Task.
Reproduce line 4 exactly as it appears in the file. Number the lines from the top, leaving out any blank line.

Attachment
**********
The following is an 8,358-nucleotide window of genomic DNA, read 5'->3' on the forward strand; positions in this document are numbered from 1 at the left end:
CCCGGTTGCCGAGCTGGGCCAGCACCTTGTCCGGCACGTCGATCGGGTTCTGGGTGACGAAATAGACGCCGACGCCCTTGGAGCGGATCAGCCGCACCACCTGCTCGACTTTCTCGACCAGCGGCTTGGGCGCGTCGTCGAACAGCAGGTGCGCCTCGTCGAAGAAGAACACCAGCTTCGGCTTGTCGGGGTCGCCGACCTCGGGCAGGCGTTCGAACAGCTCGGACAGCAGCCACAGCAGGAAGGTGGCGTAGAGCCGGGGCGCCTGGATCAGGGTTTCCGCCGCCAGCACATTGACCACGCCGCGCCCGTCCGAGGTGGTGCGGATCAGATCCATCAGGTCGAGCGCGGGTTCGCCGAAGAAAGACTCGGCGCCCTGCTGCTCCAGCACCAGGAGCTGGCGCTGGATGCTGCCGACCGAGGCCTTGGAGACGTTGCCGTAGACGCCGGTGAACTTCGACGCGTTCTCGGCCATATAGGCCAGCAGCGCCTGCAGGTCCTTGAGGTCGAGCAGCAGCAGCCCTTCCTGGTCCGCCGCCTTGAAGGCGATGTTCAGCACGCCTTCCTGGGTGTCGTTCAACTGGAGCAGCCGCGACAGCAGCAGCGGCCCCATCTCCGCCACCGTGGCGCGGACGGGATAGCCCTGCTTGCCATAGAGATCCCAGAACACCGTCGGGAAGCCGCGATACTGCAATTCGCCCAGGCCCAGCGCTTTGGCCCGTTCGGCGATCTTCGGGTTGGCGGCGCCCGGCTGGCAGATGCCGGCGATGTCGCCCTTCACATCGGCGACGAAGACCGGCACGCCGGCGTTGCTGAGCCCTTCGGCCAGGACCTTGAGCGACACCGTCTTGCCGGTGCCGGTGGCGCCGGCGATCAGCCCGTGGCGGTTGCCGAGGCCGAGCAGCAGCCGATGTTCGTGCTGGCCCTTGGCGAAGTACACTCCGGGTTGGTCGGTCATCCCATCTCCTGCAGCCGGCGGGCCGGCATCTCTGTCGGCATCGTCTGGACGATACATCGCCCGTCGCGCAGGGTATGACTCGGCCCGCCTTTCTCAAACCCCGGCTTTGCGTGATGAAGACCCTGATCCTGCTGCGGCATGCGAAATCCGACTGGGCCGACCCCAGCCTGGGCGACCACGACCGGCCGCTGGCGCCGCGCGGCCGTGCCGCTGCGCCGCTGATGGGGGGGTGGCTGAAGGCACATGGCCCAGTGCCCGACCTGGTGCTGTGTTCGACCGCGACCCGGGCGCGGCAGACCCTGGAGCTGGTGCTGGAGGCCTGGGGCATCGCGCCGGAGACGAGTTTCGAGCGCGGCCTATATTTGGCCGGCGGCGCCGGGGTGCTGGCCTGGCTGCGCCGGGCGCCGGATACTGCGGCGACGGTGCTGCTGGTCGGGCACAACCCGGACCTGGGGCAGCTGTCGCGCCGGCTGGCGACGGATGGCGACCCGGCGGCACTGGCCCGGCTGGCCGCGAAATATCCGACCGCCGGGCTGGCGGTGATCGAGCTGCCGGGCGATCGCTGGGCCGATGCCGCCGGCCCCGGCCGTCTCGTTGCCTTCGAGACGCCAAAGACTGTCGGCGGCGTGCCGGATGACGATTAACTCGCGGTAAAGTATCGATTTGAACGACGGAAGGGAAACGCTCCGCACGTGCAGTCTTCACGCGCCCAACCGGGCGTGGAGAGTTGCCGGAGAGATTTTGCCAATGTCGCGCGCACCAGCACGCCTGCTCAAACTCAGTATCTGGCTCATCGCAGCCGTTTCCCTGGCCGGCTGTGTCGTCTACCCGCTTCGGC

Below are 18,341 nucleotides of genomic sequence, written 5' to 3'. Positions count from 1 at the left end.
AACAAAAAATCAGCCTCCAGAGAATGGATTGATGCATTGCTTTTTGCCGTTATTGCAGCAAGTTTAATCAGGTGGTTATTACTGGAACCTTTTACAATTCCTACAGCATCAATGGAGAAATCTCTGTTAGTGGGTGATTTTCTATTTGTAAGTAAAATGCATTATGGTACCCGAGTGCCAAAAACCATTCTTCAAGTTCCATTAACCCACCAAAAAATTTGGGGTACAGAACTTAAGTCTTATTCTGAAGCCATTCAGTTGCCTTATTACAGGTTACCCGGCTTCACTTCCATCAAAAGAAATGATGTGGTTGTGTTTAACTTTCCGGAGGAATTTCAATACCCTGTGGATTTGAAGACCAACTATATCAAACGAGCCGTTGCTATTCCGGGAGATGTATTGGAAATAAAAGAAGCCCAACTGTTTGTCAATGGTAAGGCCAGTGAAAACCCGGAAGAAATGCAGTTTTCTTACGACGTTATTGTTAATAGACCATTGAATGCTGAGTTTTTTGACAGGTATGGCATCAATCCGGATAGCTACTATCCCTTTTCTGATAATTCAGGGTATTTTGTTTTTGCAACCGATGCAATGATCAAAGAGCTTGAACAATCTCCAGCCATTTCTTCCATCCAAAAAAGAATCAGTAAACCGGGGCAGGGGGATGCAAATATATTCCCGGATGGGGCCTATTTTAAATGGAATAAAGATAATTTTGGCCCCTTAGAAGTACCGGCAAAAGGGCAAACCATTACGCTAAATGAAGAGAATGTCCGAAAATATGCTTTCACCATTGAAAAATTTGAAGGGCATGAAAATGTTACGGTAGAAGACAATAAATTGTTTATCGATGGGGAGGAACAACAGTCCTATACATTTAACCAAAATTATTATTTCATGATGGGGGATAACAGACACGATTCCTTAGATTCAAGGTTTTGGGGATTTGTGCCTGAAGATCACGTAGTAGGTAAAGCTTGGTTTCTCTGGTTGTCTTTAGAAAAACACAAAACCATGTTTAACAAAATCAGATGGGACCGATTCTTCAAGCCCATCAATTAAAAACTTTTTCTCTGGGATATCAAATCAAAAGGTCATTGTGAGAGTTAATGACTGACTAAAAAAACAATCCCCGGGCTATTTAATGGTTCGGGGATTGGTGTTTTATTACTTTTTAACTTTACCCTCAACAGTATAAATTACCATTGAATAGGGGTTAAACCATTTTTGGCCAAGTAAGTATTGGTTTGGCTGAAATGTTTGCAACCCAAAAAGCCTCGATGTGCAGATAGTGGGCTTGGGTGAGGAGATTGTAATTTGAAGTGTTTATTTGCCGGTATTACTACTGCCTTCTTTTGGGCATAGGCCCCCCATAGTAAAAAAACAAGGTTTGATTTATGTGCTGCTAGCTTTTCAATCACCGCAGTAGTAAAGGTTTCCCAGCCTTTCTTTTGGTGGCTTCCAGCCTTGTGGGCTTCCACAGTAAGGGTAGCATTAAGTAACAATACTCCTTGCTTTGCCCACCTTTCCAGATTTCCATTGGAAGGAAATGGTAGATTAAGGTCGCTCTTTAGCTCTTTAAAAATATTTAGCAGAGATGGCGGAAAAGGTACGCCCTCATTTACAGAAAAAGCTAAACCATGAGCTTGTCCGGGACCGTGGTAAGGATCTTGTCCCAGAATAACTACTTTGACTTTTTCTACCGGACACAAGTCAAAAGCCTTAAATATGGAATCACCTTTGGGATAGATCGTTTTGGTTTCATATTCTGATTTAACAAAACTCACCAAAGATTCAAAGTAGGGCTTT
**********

AACAAAAAATCAGCCTCCAGAGAATGGATTGATGCATTGCTTTTTGCCGTTATTGCAGCAAGTTTAATCAGGTGGTTATTACTGGAACCTTTTACAATTCCTACAGCATCAATGGAGAAATCTCTGTTAGTGGGTGATTTTCTATTTGTAAGTAAAATGCATTATGGTACCCGAGTGCCAAAAACCATTCTTCAAGTTCCATTAACCCACCAAAAAATTTGGGGTACAGAACTTAAGTCTTATTCTGAAGCCATTCAGTTGCCTTATTACAGGTTACCCGGCTTCACTTCCATCAAAAGAAATGATGTGGTTGTGTTTAACTTTCCGGAGGAATTTCAATACCCTGTGGATTTGAAGACCAACTATATCAAACGAGCCGTTGCTATTCCGGGAGATGTATTGGAAATAAAAGAAGCCCAACTGTTTGTCAATGGTAAGGCCAGTGAAAACCCGGAAGAAATGCAGTTTTCTTACGACGTTATTGTTAATAGACCATTGAATGCTGAGTTTTTTGACAGGTATGGCATCAATCCGGATAGCTACTATCCCTTTTCTGATAATTCAGGGTATTTTGTTTTTGCAACCGATGCAATGATCAAAGAGCTTGAACAATCTCCAGCCATTTCTTCCATCCAAAAAAGAATCAGTAAACCGGGGCAGGGGGATGCAAATATATTCCCGGATGGGGCCTATTTTAAATGGAATAAAGATAATTTTGGCCCCTTAGAAGTACCGGCAAAAGGGCAAACCATTACGCTAAATGAAGAGAATGTCCGAAAATATGCTTTCACCATTGAAAAATTTGAAGGGCATGAAAATGTTACGGTAGAAGACAATAAATTGTTTATCGATGGGGAGGAACAACAGTCCTATACATTTAACCAAAATTATTATTTCATGATGGGGGATAACAGACACGATTCCTTAGATTCAAGGTTTTGGGGATTTGTGCCTGAAGATCACGTAGTAGGTAAAGCTTGGTTTCTCTGGTTGTCTTTAGAAAAACACAAAACCATGTTTAACAAAATCAGATGGGACCGATTCTTCAAGCCCATCAATTAAAAACTTTTTCTCTGGGATATCAAATCAAAAGGTCATTGTGAGAGTTAATGACTGACTAAAAAAACAATCCCCGGGCTATTTAATGGTTCGGGGATTGGTGTTTTATTACTTTTTAACTTTACCCTCAACAGTATAAATTACCATTGAATAGGGGTTAAACCATTTTTGGCCAAGTAAGTATTGGTTTGGCTGAAATGTTTGCAACCCAAAAAGCCTCGATGTGCAGATAGTGGGCTTGGGTGAGGAGATTGTAATTTGAAGTGTTTATTTGCCGGTATTACTACTGCCTTCTTTTGGGCATAGGCCCCCCATAGTAAAAAAACAAGGTTTGATTTATGTGCTGCTAGCTTTTCAATCACCGCAGTAGTAAAGGTTTCCCAGCCTTTCTTTTGGTGGCTTCCAGCCTTGTGGGCTTCCACAGTAAGGGTAGCATTAAGTAACAATACTCCTTGCTTTGCCCACCTTTCCAGATTTCCATTGGAAGGAAATGGTAGATTAAGGTCGCTCTTTAGCTCTTTAAAAATATTTAGCAGAGATGGCGGAAAAGGTACGCCCTCATTTACAGAAAAAGCTAAACCATGAGCTTGTCCGGGACCGTGGTAAGGATCTTGTCCCAGAATAACTACTTTGACTTTTTCTACCGGACACAAGTCAAAAGCCTTAAATATGGAATCACCTTTGGGATAGATCGTTTTGGTTTCATATTCTGATTTAACAAAACTCACCAAAGATTCAAAGTAGGGCTTT